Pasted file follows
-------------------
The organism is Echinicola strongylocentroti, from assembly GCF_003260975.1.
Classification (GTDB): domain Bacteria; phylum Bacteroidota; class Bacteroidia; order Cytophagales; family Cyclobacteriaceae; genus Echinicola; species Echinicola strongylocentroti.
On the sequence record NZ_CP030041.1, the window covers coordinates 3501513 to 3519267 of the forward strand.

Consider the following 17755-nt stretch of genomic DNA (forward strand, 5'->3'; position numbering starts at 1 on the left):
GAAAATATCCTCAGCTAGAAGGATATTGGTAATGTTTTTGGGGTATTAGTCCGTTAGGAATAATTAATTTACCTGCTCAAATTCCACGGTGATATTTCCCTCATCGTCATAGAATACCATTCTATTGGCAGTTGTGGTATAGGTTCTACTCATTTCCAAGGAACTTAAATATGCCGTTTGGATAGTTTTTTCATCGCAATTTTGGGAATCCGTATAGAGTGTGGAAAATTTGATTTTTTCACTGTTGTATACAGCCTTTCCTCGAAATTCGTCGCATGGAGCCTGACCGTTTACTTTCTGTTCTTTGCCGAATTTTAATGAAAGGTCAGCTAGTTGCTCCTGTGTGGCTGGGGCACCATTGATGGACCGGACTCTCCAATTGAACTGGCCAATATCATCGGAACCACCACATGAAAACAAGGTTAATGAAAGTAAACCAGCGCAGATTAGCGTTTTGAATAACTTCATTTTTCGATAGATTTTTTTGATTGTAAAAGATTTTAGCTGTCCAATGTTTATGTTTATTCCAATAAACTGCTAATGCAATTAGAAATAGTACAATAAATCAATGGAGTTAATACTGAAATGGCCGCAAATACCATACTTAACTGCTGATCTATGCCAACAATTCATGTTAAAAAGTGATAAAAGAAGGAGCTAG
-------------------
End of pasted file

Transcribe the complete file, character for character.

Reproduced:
The organism is Echinicola strongylocentroti, from assembly GCF_003260975.1.
Classification (GTDB): domain Bacteria; phylum Bacteroidota; class Bacteroidia; order Cytophagales; family Cyclobacteriaceae; genus Echinicola; species Echinicola strongylocentroti.
On the sequence record NZ_CP030041.1, the window covers coordinates 3501513 to 3519267 of the forward strand.

Consider the following 17755-nt stretch of genomic DNA (forward strand, 5'->3'; position numbering starts at 1 on the left):
GAAAATATCCTCAGCTAGAAGGATATTGGTAATGTTTTTGGGGTATTAGTCCGTTAGGAATAATTAATTTACCTGCTCAAATTCCACGGTGATATTTCCCTCATCGTCATAGAATACCATTCTATTGGCAGTTGTGGTATAGGTTCTACTCATTTCCAAGGAACTTAAATATGCCGTTTGGATAGTTTTTTCATCGCAATTTTGGGAATCCGTATAGAGTGTGGAAAATTTGATTTTTTCACTGTTGTATACAGCCTTTCCTCGAAATTCGTCGCATGGAGCCTGACCGTTTACTTTCTGTTCTTTGCCGAATTTTAATGAAAGGTCAGCTAGTTGCTCCTGTGTGGCTGGGGCACCATTGATGGACCGGACTCTCCAATTGAACTGGCCAATATCATCGGAACCACCACATGAAAACAAGGTTAATGAAAGTAAACCAGCGCAGATTAGCGTTTTGAATAACTTCATTTTTCGATAGATTTTTTTGATTGTAAAAGATTTTAGCTGTCCAATGTTTATGTTTATTCCAATAAACTGCTAATGCAATTAGAAATAGTACAATAAATCAATGGAGTTAATACTGAAATGGCCGCAAATACCATACTTAACTGCTGATCTATGCCAACAATTCATGTTAAAAAGTGATAAAAGAAGGAGCTAG